Discovering that you need dialysis or a transplant can feel life-altering. Fortunately, there are treatment options and medications that can replace kidney function and help you maintain your quality of life. One option is hemodialysis (HD), and it could be a treatment that’s right for you.
In hemodialysis, a machine removes blood from the body and filters it through a man-made membrane called a dialyzer, or artificial kidney, to clean out toxins that your kidneys can no longer remove. The filtered blood is then returned to the body. Only a small amount of blood (less than two cups) is outside of the body at any time. To perform hemodialysis there needs to be an access point created to get the blood from the body to the dialyzer and back to the body. The type of access a person has is important for getting the best dialysis possible. There are three types of access: catheter, arteriovenous (AV) graft and arteriovenous (AV) fistula.Typically, an arteriovenous (AV) fistula or an AV graft will be surgically created, usually in your non-dominant forearm, to act as the access point for dialysis. Your doctor will determine the right type of access for you.
For dialysis, a catheter is inserted into a large vein in either the neck or chest. A catheter is usually a short-term option; however, in some cases a catheter is used as a permanent access. With most dialysis catheters, a cuff is placed under the skin to help hold the catheter in place. The blood flow rate from the catheter to the dialyzer may not be as fast as for an AV graft or AV fistula; therefore, the blood may not be cleaned as thoroughly as with an arteriovenous access.
Catheters have a greater tendency to become infected than the other access types because the device is both inside and outside of the body. A catheter must always be kept clean and dry; swimming or bathing are usually restricted. Getting dressed may disturb the catheter at the exit site, so care needs to be taken.
A fistula used for hemodialysis is a direct connection of an artery to a vein. Once the fistula is created it’s a natural part of the body. Once the fistula properly matures, it provides an access with good blood flow that can last for decades. It can take weeks to months before the fistula is ready to be used for hemodialysis.
An arteriovenous (AV) graft is created by connecting a vein to an artery using a soft plastic tube. After the graft heals, hemodialysis is performed by placing one needle in the arterial side and one in the venous side of the graft. The graft allows for increased blood flow.
Dialysis experts generally agree that the safest and longest lasting of the access types is the AV fistula. Because a fistula is made by connecting a vein to an artery, the vein becomes bigger allowing for increased blood flow. The fistula is created from natural parts of the body and can be repeatedly “stuck” to perform hemodialysis treatments.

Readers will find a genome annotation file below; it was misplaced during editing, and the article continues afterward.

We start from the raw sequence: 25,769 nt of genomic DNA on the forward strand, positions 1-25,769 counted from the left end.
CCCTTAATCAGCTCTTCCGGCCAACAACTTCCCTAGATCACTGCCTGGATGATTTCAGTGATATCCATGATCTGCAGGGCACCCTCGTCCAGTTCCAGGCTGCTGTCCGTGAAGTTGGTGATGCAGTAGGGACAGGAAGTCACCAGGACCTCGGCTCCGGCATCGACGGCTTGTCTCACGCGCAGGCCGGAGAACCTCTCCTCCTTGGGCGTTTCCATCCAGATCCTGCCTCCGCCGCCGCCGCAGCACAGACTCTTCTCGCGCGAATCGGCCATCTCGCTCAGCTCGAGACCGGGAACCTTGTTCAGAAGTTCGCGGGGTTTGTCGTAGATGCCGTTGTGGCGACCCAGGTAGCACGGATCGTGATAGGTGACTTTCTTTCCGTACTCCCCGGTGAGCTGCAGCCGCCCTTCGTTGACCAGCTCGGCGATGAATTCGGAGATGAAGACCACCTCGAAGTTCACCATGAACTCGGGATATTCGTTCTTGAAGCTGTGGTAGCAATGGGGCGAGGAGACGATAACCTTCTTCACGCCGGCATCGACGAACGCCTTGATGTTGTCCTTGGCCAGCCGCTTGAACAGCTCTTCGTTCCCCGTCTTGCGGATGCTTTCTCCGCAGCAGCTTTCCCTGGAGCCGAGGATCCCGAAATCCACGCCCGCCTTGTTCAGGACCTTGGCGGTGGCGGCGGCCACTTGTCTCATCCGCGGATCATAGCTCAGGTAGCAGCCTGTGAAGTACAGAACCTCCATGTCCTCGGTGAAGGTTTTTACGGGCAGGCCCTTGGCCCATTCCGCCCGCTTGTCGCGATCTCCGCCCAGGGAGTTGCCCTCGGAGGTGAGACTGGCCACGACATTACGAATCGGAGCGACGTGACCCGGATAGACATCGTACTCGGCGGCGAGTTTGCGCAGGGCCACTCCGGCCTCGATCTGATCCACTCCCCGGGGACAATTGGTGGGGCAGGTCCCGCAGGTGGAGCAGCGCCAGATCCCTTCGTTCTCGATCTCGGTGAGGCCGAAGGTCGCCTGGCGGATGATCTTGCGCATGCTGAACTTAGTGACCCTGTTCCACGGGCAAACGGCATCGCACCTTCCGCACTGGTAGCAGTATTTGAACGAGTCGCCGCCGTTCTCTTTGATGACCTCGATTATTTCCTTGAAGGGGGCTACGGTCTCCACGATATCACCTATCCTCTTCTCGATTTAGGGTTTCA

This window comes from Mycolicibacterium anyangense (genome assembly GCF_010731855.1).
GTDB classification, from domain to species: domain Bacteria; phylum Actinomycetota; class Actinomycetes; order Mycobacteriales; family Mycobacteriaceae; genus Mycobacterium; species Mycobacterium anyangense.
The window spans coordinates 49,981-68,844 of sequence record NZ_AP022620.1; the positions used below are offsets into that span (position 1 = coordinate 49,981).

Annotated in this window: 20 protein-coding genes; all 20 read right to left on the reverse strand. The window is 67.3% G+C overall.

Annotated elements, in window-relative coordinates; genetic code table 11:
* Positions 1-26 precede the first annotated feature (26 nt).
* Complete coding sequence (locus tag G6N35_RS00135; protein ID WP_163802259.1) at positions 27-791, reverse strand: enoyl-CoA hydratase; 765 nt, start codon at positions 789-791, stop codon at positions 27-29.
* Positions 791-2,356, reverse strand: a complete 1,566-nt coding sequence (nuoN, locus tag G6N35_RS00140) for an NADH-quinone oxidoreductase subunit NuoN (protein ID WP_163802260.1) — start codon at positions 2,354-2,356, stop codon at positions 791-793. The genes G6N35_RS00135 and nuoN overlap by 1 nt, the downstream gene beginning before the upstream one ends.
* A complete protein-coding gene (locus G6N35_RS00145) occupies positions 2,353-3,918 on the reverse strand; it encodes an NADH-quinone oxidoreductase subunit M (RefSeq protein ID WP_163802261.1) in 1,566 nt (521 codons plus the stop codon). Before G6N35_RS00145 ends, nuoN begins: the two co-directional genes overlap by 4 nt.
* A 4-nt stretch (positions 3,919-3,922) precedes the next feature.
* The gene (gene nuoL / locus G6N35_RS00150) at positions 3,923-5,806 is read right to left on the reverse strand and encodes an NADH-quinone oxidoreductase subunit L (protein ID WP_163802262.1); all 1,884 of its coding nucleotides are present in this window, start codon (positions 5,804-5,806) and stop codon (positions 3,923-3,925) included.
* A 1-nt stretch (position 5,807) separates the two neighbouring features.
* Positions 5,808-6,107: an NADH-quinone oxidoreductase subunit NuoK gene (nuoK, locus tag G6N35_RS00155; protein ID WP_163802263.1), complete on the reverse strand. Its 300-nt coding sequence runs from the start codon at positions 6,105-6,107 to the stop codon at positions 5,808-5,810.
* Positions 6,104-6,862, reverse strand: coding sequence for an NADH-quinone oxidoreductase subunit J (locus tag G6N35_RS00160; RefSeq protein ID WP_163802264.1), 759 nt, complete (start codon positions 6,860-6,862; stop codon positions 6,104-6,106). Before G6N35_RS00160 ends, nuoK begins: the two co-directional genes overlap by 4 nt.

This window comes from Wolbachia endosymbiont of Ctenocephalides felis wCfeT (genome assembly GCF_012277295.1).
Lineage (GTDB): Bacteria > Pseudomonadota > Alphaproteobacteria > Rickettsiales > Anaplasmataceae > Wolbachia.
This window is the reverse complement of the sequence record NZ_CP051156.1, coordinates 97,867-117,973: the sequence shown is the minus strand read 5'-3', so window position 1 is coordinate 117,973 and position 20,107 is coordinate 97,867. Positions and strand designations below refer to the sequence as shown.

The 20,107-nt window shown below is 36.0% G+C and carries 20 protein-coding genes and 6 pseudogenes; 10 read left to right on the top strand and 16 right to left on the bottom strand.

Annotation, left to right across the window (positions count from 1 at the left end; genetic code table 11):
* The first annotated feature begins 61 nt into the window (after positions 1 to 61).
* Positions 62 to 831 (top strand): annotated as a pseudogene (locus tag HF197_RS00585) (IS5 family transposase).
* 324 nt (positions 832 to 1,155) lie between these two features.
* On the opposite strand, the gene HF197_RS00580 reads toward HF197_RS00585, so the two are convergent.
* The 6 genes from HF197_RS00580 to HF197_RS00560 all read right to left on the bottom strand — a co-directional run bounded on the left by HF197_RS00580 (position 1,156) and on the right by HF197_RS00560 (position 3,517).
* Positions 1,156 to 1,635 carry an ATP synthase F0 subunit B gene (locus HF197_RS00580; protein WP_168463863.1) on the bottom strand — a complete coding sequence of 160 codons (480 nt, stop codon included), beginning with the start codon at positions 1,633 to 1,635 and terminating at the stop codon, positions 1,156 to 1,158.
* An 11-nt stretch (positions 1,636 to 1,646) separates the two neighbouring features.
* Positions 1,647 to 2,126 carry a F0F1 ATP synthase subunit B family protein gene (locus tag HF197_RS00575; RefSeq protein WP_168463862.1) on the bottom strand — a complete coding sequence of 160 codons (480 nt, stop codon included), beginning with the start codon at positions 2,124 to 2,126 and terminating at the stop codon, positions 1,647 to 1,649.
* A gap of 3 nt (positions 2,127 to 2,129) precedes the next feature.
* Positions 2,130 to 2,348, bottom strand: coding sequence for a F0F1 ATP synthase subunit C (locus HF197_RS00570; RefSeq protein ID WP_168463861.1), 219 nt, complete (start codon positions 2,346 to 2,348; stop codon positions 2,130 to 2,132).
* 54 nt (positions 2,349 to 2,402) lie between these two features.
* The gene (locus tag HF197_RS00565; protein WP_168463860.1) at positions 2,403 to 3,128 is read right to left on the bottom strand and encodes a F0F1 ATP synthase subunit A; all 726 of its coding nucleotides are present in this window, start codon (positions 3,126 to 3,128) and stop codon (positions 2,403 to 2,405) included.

A fistula is the preferred because:
While the AV fistula is the preferred access, there are some people who are unable to have a fistula. If the vascular system is greatly compromised, a fistula may not be attempted. Some people have had fistulas surgically created, but the fistula never matured; therefore, could not be used. Some of the drawbacks of fistulas are:
People who do in-center hemodialysis usually dialyze three times a week, for about three to four hours each treatment.
Hemodialysis is an effective treatment when you have end stage renal disease (ESRD). However, HD is only one component of your comprehensive treatment plan, and you will need to make some adjustments to your everyday life. Be sure to follow your prescribed diet and fluid restrictions as well as your prescriptions, which may replace other functions of the kidney, such as regulating blood pressure and stimulating production of red blood cells to prevent anemia.
All dialysis treatments have their advantages and disadvantages. Based on your lifestyle and medical needs, you and your doctor can discuss your options and decide which one is right for you.
Once you arrive at the dialysis center, the healthcare team—from the nurse to the facility administrator—will take care of all aspects of treatment.
First, your access area will be washed by a patient care technician (PCT). Once that’s complete, you will be weighed and escorted to your dialysis chair. Your standing and sitting blood pressure will be taken and a dialysis nurse will check your vitals before connecting you to the dialysis machine.
The typical dialysis session is four hours. During that time your care team will monitor your blood pressure and the dialysis machine’s performance. When the dialysis treatment time is up, they will disconnect you from the dialysis machine and record your vital signs again.
You are free to read, watch television, work or play on your laptop, talk to other patients and care team members, sleep—whatever activity you can do from the dialysis chair. All DaVita® dialysis centers offer free Wi-Fi for people who want to be online during in-center treatments.
You spend a lot of time—and place a lot of trust—with the people who care for you. A supportive kidney healthcare team can help make your experience more pleasant. At DaVita®, you’ll receive personal care and attention from a highly trained team of professionals that wants to help you maximize your quality of life.